Monday, May 04, 2015

So, finally India exports to the US ... a bad word?

A few years ago, in a column for the local newspaper, I wrote about how the British colonization of India and the US made it possible for both countries to use the English language and how, therefore, words like pundit and bungalow are also used here.

I recall mentioning the word thug too.

The BBC notes that "In the US, "thug" is a loaded term."  "So why is thug so charged?" asked NPR's Melissa Block the other day as I was driving back home.

"Thug" as a loaded word?  Who woulda thunk that!  What's going on?

First, from the BBC:
Activists and cultural critics have pointed out the term is often used to refer to black Americans, and white Americans doing similar things would not be labelled the same way.
Aha, it is a word used to describe only a certain group of people.  It is a race-conscious usage.  But, that's not how the word was used a long time ago in the old country:
"As far as I can tell, thug goes back to the 14th Century," says Megan Garber, who traced the word's origin for a story in The Atlantic. "There was a gang of criminals known as the thuggee."
Garber says the Thugs were a huge criminal network that operated all around India's main roads.
"They would basically befriend travellers along the roads, gain the travellers' trust," she says. "And then they would murder them, usually by strangulation, and steal their valuables. It was all very violent."
From India, the word went to England, and then came to the US too.  "Mark Twain was one of the first Americans to report on the group."  Now Twain is in double-trouble, after his usage of the "N-word" in Huckleberry Finn!
And then the transformation happened. Quite recently:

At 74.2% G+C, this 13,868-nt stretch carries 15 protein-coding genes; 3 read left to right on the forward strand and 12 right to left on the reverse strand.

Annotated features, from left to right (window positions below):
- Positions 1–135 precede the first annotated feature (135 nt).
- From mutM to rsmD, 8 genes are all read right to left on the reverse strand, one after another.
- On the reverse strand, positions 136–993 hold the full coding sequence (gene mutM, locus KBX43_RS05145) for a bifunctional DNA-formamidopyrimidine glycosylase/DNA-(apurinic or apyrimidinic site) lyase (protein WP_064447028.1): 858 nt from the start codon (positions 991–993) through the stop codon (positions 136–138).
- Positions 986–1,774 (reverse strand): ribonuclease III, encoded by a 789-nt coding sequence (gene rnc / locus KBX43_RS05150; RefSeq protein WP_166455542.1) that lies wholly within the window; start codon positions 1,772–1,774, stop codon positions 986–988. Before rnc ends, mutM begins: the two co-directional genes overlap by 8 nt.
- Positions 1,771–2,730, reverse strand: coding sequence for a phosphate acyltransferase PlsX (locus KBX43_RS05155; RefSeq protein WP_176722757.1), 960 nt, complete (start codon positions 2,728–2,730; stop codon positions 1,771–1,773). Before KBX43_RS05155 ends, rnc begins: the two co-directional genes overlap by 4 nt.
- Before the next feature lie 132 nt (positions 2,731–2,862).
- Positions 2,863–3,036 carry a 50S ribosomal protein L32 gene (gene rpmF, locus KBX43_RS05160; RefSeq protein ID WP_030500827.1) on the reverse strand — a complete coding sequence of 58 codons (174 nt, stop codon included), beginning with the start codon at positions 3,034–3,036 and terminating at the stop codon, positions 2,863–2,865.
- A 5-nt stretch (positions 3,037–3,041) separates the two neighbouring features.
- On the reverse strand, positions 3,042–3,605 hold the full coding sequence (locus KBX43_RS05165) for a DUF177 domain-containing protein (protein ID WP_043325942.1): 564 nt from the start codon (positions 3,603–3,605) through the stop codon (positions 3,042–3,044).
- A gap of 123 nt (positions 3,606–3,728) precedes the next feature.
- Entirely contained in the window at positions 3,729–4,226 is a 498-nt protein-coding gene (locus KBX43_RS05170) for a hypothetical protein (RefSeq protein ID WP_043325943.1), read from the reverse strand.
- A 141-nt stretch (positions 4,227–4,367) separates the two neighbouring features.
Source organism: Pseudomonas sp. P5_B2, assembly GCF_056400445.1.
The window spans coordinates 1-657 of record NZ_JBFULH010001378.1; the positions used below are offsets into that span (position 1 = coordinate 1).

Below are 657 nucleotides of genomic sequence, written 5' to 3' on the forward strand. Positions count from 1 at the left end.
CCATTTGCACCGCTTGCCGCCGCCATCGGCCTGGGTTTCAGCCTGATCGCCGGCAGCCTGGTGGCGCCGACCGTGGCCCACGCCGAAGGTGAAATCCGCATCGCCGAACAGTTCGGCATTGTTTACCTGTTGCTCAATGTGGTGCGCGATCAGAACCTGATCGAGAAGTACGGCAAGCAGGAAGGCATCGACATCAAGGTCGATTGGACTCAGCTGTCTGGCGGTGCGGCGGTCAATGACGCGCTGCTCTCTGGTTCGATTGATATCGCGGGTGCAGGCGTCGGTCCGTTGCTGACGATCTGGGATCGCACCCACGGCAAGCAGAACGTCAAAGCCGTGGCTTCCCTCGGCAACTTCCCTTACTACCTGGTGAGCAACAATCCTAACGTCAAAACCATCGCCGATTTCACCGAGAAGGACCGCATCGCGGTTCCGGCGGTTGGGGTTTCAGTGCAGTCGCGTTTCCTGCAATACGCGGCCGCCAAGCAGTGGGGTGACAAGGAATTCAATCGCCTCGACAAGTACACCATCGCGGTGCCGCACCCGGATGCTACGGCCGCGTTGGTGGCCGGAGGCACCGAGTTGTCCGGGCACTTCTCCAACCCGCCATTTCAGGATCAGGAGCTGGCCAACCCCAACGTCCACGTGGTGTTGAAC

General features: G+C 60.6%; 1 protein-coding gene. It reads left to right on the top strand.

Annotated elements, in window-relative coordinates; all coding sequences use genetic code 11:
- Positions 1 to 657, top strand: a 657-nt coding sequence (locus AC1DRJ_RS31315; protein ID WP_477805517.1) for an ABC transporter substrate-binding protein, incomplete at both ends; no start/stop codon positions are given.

Then hip-hop took the word. Tupac had it tattooed onto his body, and Cleveland's Bone Thugs-N-Harmony sent the word into cars and living rooms across the country.
In this conception of the word, Garber writes, thugs "are both victims and agents of injustice, they are both the products and producers of violence, and mayhem, and outrage".
Such a complete transformation from that old meaning:
Well, the truth is that thug today is a nominally polite way of using the N-word. Many people suspect it, and they are correct. When somebody talks about thugs ruining a place, it is almost impossible today that they are referring to somebody with blond hair. It is a sly way of saying there go those black people ruining things again. And so anybody who wonders whether thug is becoming the new N-word doesn't need to. It's most certainly is.
"Thug" is the new "N-word."  Who woulda thunk that!
Thug in the black community, for about the past 25 to 30 years, has also meant ruffian, but there is a tinge of affection. A thug in black people's speech is somebody who is a ruffian but in being a ruffian is displaying a healthy sort of countercultural initiative, displaying a kind of resilience in the face of racism etc. Of course nobody puts it that way, but that's the feeling. And so when black people say it, they don't mean what white people mean, and that's why I think Stephanie Rawlings-Blake and Barack Obama saying it means something different from the white housewife wherever who says it.
Language and the words we use are not static by any means.  The meanings and implications can change over time.
One of the things that Americans have a whole lot of trouble with - actually, that people in developed societies with written languages have trouble with - is that words never keep their meanings over time. A word is a thing on the move. A word is a process. And that's what's so confusing about the N-word. And that's what's so confusing now about this word, thug. Any discussion where we pretend that it only means one thing is just going to lead to dissension and confusion.
To borrow from the NRA, words don't kill people--we people kill people by using words.  As long as we are race-conscious in our language, then we will always find ways in which we dog-whistle words.  Stupid is as stupid does!

The dream of a post-racial world?  Still a dream, for the most part :(

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